Rise of Nations: Thrones and Patriots
Big Huge Games must have gotten sick of explaining why you couldnâ€™t play as the Americans in Rise of Nations. Maybe thatâ€™s why half of the new sides in the Thrones & Patriots expansion are American – these are the Lakota, the Iroquois, and the British expats. This new side constitutes one of the new attractions of this game, which is a standalone add-on for Rise of Nations.
During the Information Age, the Iroquois CEO commands his army from a jeep, proudly wearing the traditional headdress. His spy is a sexy little Hiawatha number. His anti-tank infantry are warrior braves wearing feathered headbands. But these are the small touches. The more significant touches are the way the Iroquois units sit invisibly inside friendly territory, keeping the enemy guessing, and the way their scouts can park safely inside a forest where no one would think to look for them. New abilities like these are a welcome change from the original Rise of Nations.
There are six additional nations spangled with new personality. The Lakota are a free ranging people unbound by the conventions of territory and farming (and therefore really hard to get started). The Americans get an economic bonus for amassing a standing army. Since this means they take a painful financial hit when the fighting isnâ€™t going their way, it encourages America to play defensively. Apparently the guys at Big Huge arenâ€™t fans of neoconservative doctrine.
The Indians of the subcontinental variety can cheaply cram their cities with buildings and the Persians automatically get maximum wealth from trade and taxation. Both get elephants that are good for stomping infantry and knocking over buildings. And the Dutch earn interest on their resources, making them an economic powerhouse that has to be checked early. A rampant Dutch economy is a terrible thing to behold when youâ€™re not Dutch.
A lot of these new national powers add gameplay elements to the early ages before things like oil and airplanes kick in. The Hanging Gardens wonder, which happens in the second age, is an invaluable leg up for economic boomers, while the Forbidden City and Red Fort can be used to really push your borders around. Throw in the new government powers and Rise of Nations gets a lot more activity a lot earlier. Government systems are tweaks that you canâ€™t afford to pass up. They also give you new uber-generals called patriots, units similar to the hero units of Warcraft III.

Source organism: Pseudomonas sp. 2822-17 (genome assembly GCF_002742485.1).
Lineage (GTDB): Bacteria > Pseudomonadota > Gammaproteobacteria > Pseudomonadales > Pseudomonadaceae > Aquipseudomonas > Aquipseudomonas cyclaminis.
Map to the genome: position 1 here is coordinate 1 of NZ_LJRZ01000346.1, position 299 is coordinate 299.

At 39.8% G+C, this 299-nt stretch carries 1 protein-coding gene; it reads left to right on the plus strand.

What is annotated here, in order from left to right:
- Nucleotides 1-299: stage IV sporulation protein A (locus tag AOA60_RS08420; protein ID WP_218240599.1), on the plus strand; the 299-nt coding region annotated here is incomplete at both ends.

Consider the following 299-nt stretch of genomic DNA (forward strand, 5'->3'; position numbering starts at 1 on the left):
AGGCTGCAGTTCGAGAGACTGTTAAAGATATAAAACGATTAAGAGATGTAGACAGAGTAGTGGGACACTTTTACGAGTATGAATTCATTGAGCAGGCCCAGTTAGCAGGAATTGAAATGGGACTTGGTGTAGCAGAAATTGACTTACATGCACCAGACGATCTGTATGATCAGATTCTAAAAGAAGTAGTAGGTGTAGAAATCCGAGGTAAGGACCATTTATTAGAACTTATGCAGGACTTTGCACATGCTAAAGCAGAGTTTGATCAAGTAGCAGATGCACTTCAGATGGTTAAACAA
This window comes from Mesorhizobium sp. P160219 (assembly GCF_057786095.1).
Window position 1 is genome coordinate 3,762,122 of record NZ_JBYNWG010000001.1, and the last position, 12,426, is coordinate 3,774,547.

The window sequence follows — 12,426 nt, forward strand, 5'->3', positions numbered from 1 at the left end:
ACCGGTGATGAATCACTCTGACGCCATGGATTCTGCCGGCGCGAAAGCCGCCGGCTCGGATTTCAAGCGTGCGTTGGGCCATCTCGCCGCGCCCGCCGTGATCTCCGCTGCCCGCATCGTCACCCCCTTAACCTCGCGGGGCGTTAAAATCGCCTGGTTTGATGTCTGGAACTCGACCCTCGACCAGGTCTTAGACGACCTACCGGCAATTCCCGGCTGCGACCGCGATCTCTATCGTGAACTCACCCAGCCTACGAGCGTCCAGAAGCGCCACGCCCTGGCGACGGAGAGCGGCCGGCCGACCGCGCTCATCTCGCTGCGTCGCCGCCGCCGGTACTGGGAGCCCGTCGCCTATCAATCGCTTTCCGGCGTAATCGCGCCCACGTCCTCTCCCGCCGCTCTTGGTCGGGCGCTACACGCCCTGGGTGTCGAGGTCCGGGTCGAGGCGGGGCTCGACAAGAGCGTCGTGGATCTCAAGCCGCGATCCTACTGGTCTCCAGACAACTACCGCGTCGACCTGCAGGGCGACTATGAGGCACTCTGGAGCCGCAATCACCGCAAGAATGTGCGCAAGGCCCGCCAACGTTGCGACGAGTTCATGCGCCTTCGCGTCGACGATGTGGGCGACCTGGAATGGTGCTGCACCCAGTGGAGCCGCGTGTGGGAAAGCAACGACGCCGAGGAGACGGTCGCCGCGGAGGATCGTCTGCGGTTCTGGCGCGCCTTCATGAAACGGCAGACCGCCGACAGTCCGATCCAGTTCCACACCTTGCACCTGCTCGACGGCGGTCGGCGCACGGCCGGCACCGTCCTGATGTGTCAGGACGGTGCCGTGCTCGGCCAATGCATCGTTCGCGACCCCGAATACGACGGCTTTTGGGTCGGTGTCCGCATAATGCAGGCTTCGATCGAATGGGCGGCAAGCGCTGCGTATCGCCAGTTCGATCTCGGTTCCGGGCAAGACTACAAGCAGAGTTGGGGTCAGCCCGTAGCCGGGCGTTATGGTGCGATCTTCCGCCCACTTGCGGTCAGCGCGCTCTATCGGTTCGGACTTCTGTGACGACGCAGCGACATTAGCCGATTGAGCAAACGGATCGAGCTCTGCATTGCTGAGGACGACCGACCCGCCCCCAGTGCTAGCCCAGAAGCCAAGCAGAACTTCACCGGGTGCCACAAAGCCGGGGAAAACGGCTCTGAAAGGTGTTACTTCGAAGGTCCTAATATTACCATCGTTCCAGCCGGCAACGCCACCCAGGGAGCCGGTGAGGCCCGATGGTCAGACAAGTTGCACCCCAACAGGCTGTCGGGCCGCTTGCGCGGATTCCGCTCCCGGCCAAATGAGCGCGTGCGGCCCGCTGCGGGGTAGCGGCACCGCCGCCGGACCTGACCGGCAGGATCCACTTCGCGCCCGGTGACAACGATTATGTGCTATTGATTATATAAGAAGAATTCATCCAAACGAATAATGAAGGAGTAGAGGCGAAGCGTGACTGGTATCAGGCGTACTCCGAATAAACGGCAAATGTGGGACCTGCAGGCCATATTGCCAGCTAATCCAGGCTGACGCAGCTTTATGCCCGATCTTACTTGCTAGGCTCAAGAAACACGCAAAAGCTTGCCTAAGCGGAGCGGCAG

One of the most significant aspects of governments are they way they telegraph your intentions to the other players. At each stage, you can choose between a peaceful economic system or a military system, which is then announced to everyone playing. Itâ€™s a way of saying, â€˜Hey, everybody, Iâ€™m going to skew this wayâ€™. It would have been nice if some new mechanics had also been given to the original nations, many of which now sit on the sidelines as boring old vanilla players. Whatâ€™s more, some of the previously powerful national abilities, like French healing, Russian attrition, and Japanese rushing, are undermined by the new government system.
Thrones & Patriots really comes alive in the new campaigns, which make Rise of Nations an even more robust single-player game. In addition to the reworked world history campaign, there are four new campaigns from historical periods. These are set on new maps and gussied up with rules for things like appointing generals, kicking the Europeans out of the New World, and stockpiling nukes. There are several new types of battles youâ€™ll fight, including a lot of pre-set situations and scripted events, including campaigns in Korea, Afghanistan or Egypt.
With multiple playable sides in each campaign, and an option to completely randomize the world history campaign, thereâ€™s single-player gaming galore in here. When you consider also the new nations, governments, and wonders, Thrones & Patriots has taken the slickest and most dynamic real-time revolution since Kohan and made it even slicker and more dynamic.
System Requirements: Pentium III 600 MHz, 128 MB RAM, WinXP